Figure 1: LiDAR scanning in action
Figure 2: Diagram of the LiDAR optics and encoders
LiDAR optics and encoders
There are two established types of mirror system found in LiDAR scanning systems, either nodding or polygonal-mirror systems. Nodding (tilt) mirrors are the most common, although both types use rotary encoders for closed-loop feedback control of the scan pattern. In most legacy designs, the rotary encoder is mounted on the mirror shaft (gimbal) alongside an electromagnetic motor capable of tilting the mirror clockwise and counter-clockwise about the tilt axis. The nodding-mirror tilt axis is responsible for the vertical FOV of the instrument (see Figure 2). Panoramic 360° data acquisition is the result of rotating the housing of the LiDAR system about the base. Manufacturers increasingly require that these systems rotate at a high rate of speed, beyond 1 000 RPM, in order to increase the resolution and accuracy of 3D images.
This requires a second motor to rotate the housing about the base in addition to another rotary encoder for precise feedback control. State-of-the-art laser scanners now use arrays of laser diode and photodiode pairs to increase point cloud densities and reduce the number of moving parts. As a result, current systems may employ a single rotary encoder - on the base of the LiDAR system. Encoder accuracy is essential for these applications as angular errors may result in image distortion.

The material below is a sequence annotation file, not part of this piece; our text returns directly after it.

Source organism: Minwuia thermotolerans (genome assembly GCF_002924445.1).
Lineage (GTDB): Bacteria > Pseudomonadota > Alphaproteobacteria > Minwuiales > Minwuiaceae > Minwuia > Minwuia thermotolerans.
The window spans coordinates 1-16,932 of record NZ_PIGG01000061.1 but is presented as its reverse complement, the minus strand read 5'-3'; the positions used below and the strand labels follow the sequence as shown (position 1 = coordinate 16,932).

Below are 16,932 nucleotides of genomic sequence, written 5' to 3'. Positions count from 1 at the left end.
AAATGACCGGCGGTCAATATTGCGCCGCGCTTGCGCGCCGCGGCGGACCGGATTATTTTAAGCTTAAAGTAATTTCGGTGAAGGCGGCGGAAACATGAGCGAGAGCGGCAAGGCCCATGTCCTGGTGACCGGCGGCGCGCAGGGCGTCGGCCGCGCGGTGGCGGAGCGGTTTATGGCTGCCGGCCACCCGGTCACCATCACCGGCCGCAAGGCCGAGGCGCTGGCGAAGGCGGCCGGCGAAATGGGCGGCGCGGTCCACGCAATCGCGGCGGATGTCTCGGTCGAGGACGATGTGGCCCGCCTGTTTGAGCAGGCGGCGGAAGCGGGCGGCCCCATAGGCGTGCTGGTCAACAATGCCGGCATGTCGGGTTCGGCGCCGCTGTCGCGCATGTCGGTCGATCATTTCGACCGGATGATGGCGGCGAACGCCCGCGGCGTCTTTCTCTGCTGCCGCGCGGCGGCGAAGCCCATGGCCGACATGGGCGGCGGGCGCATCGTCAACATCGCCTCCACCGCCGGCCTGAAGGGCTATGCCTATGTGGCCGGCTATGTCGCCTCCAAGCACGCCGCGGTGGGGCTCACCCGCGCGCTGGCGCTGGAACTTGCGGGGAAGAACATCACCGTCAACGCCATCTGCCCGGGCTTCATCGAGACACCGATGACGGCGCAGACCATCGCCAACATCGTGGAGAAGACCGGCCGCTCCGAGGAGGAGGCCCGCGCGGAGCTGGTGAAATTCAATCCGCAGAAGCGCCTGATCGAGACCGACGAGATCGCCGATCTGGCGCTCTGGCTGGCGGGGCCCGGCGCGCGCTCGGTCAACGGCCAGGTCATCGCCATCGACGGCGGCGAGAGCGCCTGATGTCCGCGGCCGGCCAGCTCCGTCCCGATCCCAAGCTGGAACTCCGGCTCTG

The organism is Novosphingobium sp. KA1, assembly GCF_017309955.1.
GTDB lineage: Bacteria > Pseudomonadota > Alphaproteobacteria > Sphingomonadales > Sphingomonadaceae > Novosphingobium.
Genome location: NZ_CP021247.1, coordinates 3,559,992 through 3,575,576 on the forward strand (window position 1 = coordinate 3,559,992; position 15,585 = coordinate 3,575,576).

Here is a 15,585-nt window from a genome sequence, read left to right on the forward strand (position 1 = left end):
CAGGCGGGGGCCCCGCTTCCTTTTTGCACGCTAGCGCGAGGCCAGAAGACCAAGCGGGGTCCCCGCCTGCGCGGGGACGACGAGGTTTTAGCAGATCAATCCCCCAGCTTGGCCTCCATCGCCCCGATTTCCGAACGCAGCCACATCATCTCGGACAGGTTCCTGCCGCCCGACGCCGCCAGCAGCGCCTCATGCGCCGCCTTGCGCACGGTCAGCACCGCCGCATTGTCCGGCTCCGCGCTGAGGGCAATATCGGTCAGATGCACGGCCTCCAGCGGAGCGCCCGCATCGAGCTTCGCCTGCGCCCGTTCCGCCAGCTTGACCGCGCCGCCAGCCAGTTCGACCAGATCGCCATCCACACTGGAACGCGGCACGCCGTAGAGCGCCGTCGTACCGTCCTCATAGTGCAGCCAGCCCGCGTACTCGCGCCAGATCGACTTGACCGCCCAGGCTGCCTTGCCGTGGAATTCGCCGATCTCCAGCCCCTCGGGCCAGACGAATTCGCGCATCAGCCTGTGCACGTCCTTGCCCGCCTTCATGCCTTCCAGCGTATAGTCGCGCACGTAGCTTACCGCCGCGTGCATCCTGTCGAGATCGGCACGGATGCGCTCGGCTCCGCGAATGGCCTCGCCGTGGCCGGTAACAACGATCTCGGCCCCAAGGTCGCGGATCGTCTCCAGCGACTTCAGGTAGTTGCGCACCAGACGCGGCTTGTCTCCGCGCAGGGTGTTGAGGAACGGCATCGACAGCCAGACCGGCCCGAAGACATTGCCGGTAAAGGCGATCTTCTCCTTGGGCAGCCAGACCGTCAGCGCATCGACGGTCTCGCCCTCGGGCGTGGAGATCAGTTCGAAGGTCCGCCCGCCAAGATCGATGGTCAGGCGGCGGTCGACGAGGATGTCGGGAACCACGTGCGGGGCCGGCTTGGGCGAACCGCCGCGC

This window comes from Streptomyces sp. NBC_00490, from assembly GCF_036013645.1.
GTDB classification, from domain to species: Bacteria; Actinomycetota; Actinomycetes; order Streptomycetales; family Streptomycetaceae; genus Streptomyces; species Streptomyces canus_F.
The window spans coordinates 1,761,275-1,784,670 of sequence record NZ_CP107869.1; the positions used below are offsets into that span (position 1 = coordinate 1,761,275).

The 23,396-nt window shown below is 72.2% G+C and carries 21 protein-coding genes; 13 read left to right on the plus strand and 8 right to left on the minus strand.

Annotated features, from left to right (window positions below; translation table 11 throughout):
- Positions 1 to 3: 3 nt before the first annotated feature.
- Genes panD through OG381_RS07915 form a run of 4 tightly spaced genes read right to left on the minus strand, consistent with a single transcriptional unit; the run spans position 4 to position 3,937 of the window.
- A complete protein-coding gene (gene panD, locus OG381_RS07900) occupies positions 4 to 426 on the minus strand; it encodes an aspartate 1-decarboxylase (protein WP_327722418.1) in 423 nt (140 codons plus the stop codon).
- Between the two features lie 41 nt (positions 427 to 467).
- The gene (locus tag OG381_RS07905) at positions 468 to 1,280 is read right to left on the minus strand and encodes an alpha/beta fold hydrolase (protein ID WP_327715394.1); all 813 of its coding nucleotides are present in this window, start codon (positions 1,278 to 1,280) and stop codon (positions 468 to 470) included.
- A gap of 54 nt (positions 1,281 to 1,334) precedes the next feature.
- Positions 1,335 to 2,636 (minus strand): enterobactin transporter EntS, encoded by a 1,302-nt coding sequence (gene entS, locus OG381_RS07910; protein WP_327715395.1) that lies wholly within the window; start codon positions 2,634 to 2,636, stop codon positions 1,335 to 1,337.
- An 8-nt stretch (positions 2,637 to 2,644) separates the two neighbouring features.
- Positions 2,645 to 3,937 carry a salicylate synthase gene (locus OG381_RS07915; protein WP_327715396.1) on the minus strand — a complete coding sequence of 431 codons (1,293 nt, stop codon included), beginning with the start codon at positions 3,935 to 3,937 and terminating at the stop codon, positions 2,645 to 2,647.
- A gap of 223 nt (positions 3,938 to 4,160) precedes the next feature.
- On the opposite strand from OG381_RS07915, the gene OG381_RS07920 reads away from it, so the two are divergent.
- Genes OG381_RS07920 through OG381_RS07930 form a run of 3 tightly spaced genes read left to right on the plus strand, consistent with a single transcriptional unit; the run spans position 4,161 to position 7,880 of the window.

Leading car-mounted LiDAR scanners have a maximum range up to 120 m, and feature an angular resolution of better than ±0.1 degrees. Ranging inaccuracy of <2 cm up to a distance of 100 m is typical.
Car LiDAR scanners are mounted on the roof, so both volume and weight are important considerations. LiDAR manufacturers are currently developing high precision, low-weight and compact laser scanners. The design of lighter and smaller LiDAR systems requires that all internal components of the scanner fit this low volume and low mass criteria.
Renishaw's ATOM incremental rotary encoder, with its miniature readhead and small diameter RCDM glass-scale options, gives the designer greater freedom to specify both high-precision and a small footprint. Renishaw also supplies the high-performance, super-compact TONiC encoder with RESM metal rings.
Enclosed encoders are too bulky for this application, despite the fact that enclosed varieties offer enhanced immunity to pollutants and particulates / dirt which could rise to high levels in the intended working environments. Fortunately, Renishaw's TONiC and ATOM incremental encoders have outstanding dirt immunity and are more than capable of meeting manufacturer requirements.